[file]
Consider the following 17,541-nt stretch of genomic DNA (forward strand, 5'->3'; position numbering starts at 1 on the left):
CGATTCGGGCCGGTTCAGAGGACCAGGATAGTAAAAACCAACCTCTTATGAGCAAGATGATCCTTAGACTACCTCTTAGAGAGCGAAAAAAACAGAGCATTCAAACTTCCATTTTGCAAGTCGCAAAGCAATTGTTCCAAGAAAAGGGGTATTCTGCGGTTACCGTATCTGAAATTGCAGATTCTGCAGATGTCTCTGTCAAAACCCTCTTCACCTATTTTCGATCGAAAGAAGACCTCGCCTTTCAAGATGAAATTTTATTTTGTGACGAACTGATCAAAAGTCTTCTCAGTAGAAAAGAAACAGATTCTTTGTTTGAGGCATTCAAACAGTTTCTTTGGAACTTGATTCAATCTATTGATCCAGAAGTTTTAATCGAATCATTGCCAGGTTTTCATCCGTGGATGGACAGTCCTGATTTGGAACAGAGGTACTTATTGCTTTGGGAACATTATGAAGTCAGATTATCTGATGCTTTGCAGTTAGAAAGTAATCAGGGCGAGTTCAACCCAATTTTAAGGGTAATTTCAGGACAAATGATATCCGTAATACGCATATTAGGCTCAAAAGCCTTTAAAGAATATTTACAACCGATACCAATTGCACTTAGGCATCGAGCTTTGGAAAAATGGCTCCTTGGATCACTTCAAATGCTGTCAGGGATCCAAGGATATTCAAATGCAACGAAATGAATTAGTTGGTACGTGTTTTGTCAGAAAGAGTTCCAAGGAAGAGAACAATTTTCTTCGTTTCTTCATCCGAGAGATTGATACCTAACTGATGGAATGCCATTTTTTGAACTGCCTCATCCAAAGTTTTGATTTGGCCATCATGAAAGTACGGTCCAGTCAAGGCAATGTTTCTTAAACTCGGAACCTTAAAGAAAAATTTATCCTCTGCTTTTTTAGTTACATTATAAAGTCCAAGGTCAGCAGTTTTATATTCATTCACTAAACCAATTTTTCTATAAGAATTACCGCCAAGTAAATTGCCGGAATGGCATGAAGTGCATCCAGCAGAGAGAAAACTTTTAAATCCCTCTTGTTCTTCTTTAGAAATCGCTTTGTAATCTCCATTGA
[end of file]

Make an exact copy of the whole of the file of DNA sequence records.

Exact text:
Consider the following 17,541-nt stretch of genomic DNA (forward strand, 5'->3'; position numbering starts at 1 on the left):
CGATTCGGGCCGGTTCAGAGGACCAGGATAGTAAAAACCAACCTCTTATGAGCAAGATGATCCTTAGACTACCTCTTAGAGAGCGAAAAAAACAGAGCATTCAAACTTCCATTTTGCAAGTCGCAAAGCAATTGTTCCAAGAAAAGGGGTATTCTGCGGTTACCGTATCTGAAATTGCAGATTCTGCAGATGTCTCTGTCAAAACCCTCTTCACCTATTTTCGATCGAAAGAAGACCTCGCCTTTCAAGATGAAATTTTATTTTGTGACGAACTGATCAAAAGTCTTCTCAGTAGAAAAGAAACAGATTCTTTGTTTGAGGCATTCAAACAGTTTCTTTGGAACTTGATTCAATCTATTGATCCAGAAGTTTTAATCGAATCATTGCCAGGTTTTCATCCGTGGATGGACAGTCCTGATTTGGAACAGAGGTACTTATTGCTTTGGGAACATTATGAAGTCAGATTATCTGATGCTTTGCAGTTAGAAAGTAATCAGGGCGAGTTCAACCCAATTTTAAGGGTAATTTCAGGACAAATGATATCCGTAATACGCATATTAGGCTCAAAAGCCTTTAAAGAATATTTACAACCGATACCAATTGCACTTAGGCATCGAGCTTTGGAAAAATGGCTCCTTGGATCACTTCAAATGCTGTCAGGGATCCAAGGATATTCAAATGCAACGAAATGAATTAGTTGGTACGTGTTTTGTCAGAAAGAGTTCCAAGGAAGAGAACAATTTTCTTCGTTTCTTCATCCGAGAGATTGATACCTAACTGATGGAATGCCATTTTTTGAACTGCCTCATCCAAAGTTTTGATTTGGCCATCATGAAAGTACGGTCCAGTCAAGGCAATGTTTCTTAAACTCGGAACCTTAAAGAAAAATTTATCCTCTGCTTTTTTAGTTACATTATAAAGTCCAAGGTCAGCAGTTTTATATTCATTCACTAAACCAATTTTTCTATAAGAATTACCGCCAAGTAAATTGCCGGAATGGCATGAAGTGCATCCAGCAGAGAGAAAACTTTTAAATCCCTCTTGTTCTTCTTTAGAAATCGCTTTGTAATCTCCATTGA